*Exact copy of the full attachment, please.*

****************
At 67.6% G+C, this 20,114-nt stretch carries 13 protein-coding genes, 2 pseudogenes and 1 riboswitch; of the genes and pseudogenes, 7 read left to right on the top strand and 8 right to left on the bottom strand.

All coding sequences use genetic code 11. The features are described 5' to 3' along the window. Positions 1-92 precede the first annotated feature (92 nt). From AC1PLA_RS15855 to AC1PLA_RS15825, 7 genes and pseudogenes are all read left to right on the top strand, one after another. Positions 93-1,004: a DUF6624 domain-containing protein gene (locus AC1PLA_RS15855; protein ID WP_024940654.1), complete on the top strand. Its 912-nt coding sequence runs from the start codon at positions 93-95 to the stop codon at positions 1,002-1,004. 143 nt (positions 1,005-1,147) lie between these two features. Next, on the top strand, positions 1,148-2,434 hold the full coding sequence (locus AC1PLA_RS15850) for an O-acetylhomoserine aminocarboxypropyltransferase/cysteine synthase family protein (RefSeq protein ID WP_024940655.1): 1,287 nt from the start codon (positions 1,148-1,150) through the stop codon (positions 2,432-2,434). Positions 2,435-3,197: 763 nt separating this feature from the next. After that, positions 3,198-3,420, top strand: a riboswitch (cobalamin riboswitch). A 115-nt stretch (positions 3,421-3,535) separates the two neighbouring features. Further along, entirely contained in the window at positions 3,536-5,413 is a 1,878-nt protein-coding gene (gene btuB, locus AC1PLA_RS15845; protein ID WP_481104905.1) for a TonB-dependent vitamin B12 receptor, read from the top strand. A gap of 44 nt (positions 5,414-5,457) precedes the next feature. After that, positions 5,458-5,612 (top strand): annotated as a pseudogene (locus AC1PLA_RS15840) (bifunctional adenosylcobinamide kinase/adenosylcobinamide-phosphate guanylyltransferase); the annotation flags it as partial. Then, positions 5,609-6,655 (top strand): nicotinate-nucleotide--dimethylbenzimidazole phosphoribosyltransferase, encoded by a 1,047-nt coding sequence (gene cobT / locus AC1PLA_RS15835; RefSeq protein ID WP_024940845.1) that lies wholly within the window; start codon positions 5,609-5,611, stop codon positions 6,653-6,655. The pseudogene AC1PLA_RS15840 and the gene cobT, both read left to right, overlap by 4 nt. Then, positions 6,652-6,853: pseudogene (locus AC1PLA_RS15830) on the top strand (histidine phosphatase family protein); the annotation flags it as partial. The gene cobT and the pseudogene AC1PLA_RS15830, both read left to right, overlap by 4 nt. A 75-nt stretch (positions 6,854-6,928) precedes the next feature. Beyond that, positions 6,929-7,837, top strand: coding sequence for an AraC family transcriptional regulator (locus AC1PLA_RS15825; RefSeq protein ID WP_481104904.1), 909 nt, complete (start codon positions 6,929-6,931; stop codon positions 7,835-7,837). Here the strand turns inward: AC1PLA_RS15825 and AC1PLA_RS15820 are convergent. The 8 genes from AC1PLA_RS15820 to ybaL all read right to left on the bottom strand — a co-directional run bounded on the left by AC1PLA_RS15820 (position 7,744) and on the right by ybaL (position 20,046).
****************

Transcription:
At 67.6% G+C, this 20,114-nt stretch carries 13 protein-coding genes, 2 pseudogenes and 1 riboswitch; of the genes and pseudogenes, 7 read left to right on the top strand and 8 right to left on the bottom strand.

All coding sequences use genetic code 11. The features are described 5' to 3' along the window. Positions 1-92 precede the first annotated feature (92 nt). From AC1PLA_RS15855 to AC1PLA_RS15825, 7 genes and pseudogenes are all read left to right on the top strand, one after another. Positions 93-1,004: a DUF6624 domain-containing protein gene (locus AC1PLA_RS15855; protein ID WP_024940654.1), complete on the top strand. Its 912-nt coding sequence runs from the start codon at positions 93-95 to the stop codon at positions 1,002-1,004. 143 nt (positions 1,005-1,147) lie between these two features. Next, on the top strand, positions 1,148-2,434 hold the full coding sequence (locus AC1PLA_RS15850) for an O-acetylhomoserine aminocarboxypropyltransferase/cysteine synthase family protein (RefSeq protein ID WP_024940655.1): 1,287 nt from the start codon (positions 1,148-1,150) through the stop codon (positions 2,432-2,434). Positions 2,435-3,197: 763 nt separating this feature from the next. After that, positions 3,198-3,420, top strand: a riboswitch (cobalamin riboswitch). A 115-nt stretch (positions 3,421-3,535) separates the two neighbouring features. Further along, entirely contained in the window at positions 3,536-5,413 is a 1,878-nt protein-coding gene (gene btuB, locus AC1PLA_RS15845; protein ID WP_481104905.1) for a TonB-dependent vitamin B12 receptor, read from the top strand. A gap of 44 nt (positions 5,414-5,457) precedes the next feature. After that, positions 5,458-5,612 (top strand): annotated as a pseudogene (locus AC1PLA_RS15840) (bifunctional adenosylcobinamide kinase/adenosylcobinamide-phosphate guanylyltransferase); the annotation flags it as partial. Then, positions 5,609-6,655 (top strand): nicotinate-nucleotide--dimethylbenzimidazole phosphoribosyltransferase, encoded by a 1,047-nt coding sequence (gene cobT / locus AC1PLA_RS15835; RefSeq protein ID WP_024940845.1) that lies wholly within the window; start codon positions 5,609-5,611, stop codon positions 6,653-6,655. The pseudogene AC1PLA_RS15840 and the gene cobT, both read left to right, overlap by 4 nt. Then, positions 6,652-6,853: pseudogene (locus AC1PLA_RS15830) on the top strand (histidine phosphatase family protein); the annotation flags it as partial. The gene cobT and the pseudogene AC1PLA_RS15830, both read left to right, overlap by 4 nt. A 75-nt stretch (positions 6,854-6,928) precedes the next feature. Beyond that, positions 6,929-7,837, top strand: coding sequence for an AraC family transcriptional regulator (locus AC1PLA_RS15825; RefSeq protein ID WP_481104904.1), 909 nt, complete (start codon positions 6,929-6,931; stop codon positions 7,835-7,837). Here the strand turns inward: AC1PLA_RS15825 and AC1PLA_RS15820 are convergent. The 8 genes from AC1PLA_RS15820 to ybaL all read right to left on the bottom strand — a co-directional run bounded on the left by AC1PLA_RS15820 (position 7,744) and on the right by ybaL (position 20,046).